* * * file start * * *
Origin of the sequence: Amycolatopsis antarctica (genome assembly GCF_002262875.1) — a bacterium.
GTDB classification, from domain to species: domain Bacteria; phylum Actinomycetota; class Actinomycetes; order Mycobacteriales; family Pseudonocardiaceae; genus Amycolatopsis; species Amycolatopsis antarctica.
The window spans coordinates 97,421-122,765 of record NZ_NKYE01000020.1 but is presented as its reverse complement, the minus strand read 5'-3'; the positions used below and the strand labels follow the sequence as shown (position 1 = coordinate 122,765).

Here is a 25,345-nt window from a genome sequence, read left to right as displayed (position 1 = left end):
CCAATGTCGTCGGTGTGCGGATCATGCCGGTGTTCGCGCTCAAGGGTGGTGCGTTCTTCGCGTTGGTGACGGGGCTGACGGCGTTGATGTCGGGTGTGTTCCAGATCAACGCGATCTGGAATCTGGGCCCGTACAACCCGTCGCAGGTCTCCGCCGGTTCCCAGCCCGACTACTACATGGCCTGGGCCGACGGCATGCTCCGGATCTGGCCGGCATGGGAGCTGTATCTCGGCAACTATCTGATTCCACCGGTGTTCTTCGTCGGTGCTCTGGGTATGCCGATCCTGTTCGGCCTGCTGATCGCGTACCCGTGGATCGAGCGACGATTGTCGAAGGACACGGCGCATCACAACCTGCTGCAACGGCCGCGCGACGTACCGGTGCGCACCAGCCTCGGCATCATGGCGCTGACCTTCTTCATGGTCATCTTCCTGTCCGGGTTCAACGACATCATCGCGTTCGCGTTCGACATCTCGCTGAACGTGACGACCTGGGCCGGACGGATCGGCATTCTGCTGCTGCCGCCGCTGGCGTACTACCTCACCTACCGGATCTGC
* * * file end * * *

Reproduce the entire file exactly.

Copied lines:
Origin of the sequence: Amycolatopsis antarctica (genome assembly GCF_002262875.1) — a bacterium.
GTDB classification, from domain to species: domain Bacteria; phylum Actinomycetota; class Actinomycetes; order Mycobacteriales; family Pseudonocardiaceae; genus Amycolatopsis; species Amycolatopsis antarctica.
The window spans coordinates 97,421-122,765 of record NZ_NKYE01000020.1 but is presented as its reverse complement, the minus strand read 5'-3'; the positions used below and the strand labels follow the sequence as shown (position 1 = coordinate 122,765).

Here is a 25,345-nt window from a genome sequence, read left to right as displayed (position 1 = left end):
CCAATGTCGTCGGTGTGCGGATCATGCCGGTGTTCGCGCTCAAGGGTGGTGCGTTCTTCGCGTTGGTGACGGGGCTGACGGCGTTGATGTCGGGTGTGTTCCAGATCAACGCGATCTGGAATCTGGGCCCGTACAACCCGTCGCAGGTCTCCGCCGGTTCCCAGCCCGACTACTACATGGCCTGGGCCGACGGCATGCTCCGGATCTGGCCGGCATGGGAGCTGTATCTCGGCAACTATCTGATTCCACCGGTGTTCTTCGTCGGTGCTCTGGGTATGCCGATCCTGTTCGGCCTGCTGATCGCGTACCCGTGGATCGAGCGACGATTGTCGAAGGACACGGCGCATCACAACCTGCTGCAACGGCCGCGCGACGTACCGGTGCGCACCAGCCTCGGCATCATGGCGCTGACCTTCTTCATGGTCATCTTCCTGTCCGGGTTCAACGACATCATCGCGTTCGCGTTCGACATCTCGCTGAACGTGACGACCTGGGCCGGACGGATCGGCATTCTGCTGCTGCCGCCGCTGGCGTACTACCTCACCTACCGGATCTGC